Marquis drew in a few supporters, such as the late Ted Gunderson, Karen Kintella, (director of a Houston-based ritual abuse group called Valuable Information For Cult Traumatized Individuals And MPD Survivors, or VICTIMS), The Family International, Ken Adachi, and Pam Schuffert.
In 1999, Marquis privately published his autobiography, Memoirs of an Illuminati Witch.
He had learned a valuable lesson from the ex-Satanists who preceded him. He knew their testimonies were discredited largely because they could not (or would not) provide any verifiable information. He neatly skirted this problem by admitting, straight up, that he had absolutely no intention of giving us any evidence to support his stories. His memoir would be Christian testimony, and nothing else. Essentially, he said, “I’m not going to back up anything I have to say. Deal with it.” He even admitted he was protecting the guilty, in order to prevent a Christian witch hunt. It seems his readiness to name names earlier in his career as an ex-witch hadn’t paid off; it’s much safer to offer up stories that are 100% free of falsifiable details. This will immediately get rid of any pesky nonbelievers who insist on stupid things like “facts” and “evidence”, and ensure that the people who continue to support you will be the most gullible, malleable followers available.
Marquis still talks a lot about occult symbols hidden in plain sight, the Illuminati’s New World Order plans, and Jesus. But his newest thing is predictions, or prophecies, involving conspiracies. He has ramped up the fear factor considerably. He says American concentration camps are being prepared for U.S. Christians, and claims to have been given a tour of one “death camp” in the Mojave desert. “As a former high level Illuminati planner for the New World Order, I was brought to the site of the future FEMA death camp in the Mojave. I knew exactly what it would be used for: the termination of Christian resisters of our ‘PLAN’ to seize this nation under martial law for our New World Order. My reaction when I stood within it’s deadly confines when a Satanist? Sheer joy! I rejoiced over the thought of Christians being terminated in this place.” That’s interesting. FEMA didn’t become active until after April 4, 1979 – about ten days before Doc left the Illuminati.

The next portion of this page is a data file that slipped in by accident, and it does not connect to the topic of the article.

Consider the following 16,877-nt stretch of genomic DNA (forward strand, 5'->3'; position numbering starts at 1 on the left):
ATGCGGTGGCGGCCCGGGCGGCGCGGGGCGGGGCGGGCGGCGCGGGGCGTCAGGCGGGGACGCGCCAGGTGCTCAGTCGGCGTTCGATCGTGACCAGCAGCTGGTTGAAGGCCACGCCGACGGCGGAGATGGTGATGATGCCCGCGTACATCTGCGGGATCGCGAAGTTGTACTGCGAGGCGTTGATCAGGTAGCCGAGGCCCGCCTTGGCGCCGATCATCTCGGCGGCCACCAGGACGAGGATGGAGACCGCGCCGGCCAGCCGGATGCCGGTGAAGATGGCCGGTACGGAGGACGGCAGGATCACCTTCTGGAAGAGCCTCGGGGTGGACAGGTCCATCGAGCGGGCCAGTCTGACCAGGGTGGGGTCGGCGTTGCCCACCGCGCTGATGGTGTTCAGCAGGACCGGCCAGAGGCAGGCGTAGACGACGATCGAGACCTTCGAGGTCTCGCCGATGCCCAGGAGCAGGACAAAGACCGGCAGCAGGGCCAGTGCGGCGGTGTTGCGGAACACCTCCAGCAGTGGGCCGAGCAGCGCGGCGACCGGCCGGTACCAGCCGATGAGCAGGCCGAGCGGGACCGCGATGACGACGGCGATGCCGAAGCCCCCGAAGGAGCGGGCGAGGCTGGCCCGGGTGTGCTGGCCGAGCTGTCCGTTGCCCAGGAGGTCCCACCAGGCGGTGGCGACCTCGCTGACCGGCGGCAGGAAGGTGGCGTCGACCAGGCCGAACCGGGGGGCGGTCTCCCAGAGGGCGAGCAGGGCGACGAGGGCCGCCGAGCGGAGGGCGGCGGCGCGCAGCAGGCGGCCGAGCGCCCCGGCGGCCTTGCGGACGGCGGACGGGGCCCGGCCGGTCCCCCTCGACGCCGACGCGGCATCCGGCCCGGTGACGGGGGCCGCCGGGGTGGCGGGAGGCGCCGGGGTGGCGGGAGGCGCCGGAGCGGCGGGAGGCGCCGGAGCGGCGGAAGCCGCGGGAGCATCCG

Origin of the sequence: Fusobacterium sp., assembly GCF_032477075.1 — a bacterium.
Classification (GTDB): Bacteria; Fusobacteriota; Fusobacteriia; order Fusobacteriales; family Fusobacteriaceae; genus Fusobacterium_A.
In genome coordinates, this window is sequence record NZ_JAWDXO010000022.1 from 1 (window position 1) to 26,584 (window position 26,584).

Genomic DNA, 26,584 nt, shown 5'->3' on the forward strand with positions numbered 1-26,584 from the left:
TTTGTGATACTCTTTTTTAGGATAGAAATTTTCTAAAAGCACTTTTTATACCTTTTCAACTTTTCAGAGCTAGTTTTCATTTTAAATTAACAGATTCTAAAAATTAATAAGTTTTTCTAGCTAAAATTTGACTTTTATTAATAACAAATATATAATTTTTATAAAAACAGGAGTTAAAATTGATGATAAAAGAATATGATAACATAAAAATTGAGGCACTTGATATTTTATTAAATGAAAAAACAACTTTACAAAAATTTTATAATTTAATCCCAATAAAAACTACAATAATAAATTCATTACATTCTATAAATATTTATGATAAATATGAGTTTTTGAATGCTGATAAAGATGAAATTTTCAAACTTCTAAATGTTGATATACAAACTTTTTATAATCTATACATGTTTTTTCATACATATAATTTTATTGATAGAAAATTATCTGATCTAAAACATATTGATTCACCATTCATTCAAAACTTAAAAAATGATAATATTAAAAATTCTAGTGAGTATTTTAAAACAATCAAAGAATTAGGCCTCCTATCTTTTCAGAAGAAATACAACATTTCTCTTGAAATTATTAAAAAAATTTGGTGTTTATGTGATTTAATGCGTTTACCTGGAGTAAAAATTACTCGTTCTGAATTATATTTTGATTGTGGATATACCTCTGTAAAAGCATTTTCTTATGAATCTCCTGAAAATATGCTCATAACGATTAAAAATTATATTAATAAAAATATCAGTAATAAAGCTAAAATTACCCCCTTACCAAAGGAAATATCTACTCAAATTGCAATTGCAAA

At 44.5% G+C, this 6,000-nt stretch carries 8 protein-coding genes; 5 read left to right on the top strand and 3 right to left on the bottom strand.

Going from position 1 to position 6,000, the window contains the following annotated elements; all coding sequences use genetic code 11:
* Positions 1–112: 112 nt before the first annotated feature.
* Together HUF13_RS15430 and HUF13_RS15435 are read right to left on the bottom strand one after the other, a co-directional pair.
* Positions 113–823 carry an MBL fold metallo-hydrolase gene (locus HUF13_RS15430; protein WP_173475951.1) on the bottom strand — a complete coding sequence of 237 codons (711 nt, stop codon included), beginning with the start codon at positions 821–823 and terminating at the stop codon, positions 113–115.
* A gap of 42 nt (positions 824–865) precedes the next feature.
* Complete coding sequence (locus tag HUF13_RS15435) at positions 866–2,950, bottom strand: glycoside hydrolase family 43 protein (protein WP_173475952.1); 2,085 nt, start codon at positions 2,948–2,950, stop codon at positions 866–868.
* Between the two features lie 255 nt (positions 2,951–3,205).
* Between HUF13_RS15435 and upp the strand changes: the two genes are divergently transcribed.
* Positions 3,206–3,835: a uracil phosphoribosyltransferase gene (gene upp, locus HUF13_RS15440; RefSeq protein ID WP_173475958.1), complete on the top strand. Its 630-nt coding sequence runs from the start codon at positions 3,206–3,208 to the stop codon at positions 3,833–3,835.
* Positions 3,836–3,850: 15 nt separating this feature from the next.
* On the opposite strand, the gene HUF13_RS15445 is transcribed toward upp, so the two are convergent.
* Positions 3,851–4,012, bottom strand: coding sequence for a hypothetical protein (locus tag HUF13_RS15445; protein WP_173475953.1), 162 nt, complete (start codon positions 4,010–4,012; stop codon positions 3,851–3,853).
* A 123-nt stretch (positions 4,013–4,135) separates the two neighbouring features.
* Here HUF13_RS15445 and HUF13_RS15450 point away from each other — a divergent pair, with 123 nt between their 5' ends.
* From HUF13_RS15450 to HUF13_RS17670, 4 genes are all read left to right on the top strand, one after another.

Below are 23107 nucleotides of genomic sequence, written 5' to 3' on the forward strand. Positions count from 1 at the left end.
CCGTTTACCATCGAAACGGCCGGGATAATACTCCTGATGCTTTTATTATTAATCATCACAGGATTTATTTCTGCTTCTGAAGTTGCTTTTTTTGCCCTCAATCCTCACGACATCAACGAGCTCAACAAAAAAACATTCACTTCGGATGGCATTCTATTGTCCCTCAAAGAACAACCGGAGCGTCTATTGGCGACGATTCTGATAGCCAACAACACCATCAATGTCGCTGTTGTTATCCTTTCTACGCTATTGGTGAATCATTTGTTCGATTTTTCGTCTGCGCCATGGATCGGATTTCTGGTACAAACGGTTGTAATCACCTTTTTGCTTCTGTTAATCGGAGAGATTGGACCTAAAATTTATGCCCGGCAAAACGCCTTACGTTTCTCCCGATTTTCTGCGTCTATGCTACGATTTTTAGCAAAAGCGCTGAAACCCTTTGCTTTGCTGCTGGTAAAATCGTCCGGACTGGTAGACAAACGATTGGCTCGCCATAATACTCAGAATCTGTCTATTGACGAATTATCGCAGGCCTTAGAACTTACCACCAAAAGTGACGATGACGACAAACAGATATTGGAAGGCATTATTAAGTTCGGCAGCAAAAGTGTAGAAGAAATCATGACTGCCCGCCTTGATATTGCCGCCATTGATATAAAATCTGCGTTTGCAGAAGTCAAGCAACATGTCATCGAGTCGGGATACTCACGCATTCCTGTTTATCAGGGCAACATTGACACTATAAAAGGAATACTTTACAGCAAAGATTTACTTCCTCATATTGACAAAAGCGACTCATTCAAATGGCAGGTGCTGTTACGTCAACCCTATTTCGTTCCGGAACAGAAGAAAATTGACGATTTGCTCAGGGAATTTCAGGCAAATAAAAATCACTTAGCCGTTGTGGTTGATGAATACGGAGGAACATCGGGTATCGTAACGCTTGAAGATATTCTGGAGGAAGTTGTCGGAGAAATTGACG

In May, on Stanley Monteith‘s radio show, he predicted that Obama may be assassinated by a Jewish person in 2012, and this would trigger an Islamic jihad against Israel because Obama is a closet Muslim. Boom, WWIII.
On August 20th, Marquis was a guest on Daniel Ott’s online radio show The Edge. A bio posted on the show’s website states Marquis trains mental health workers, FBI agents, and state and local police in recognizing and dealing with Satanic ritual abuse, Dissociative Identity Disorder and “programming/brainwashing” (he has no formal training in psychology). I can find no evidence that Marquis has given presentations to law enforcement or mental health professionals.
Marquis gave two presentations at this year’s Future Congress in July, and both consisted of very tired material. One was about the occult symbolism hidden in the D.C. street plan, U.S. dollar bills, and the Great Seal of the United States. Yawn. In the other presentation, he examined the illustrations used in the Illuminati card game to “prove how they planned Y2K, 9/11, the British Petroleum oil spill of 2010, the Fukushima Dai-ichi nuclear power plant disaster of 2011, and other significant events years in advance”.
I’m not even going to waste time explaining why Marquis’s stories probably aren’t true. Everything he says is recycled conspiranoid drivel. If he wants the world to take him seriously as a Luciferian Illuminati witch, he can start by coming up with one infintesimal speck of fresh information.
1. Article on Joseph “Doc” Marquis by Kerr Cuhulain @ Witchvox
2. Unofficial transcript of Oprah June 24, 1987 broadcast
3. Xfamily.org entry for John Todd (Xfamily.org is run by former members of the Children of God/The Family International)
4. “America’s Occult Holidays” Prophecy Club presentation by Doc Marquis (c. 1997)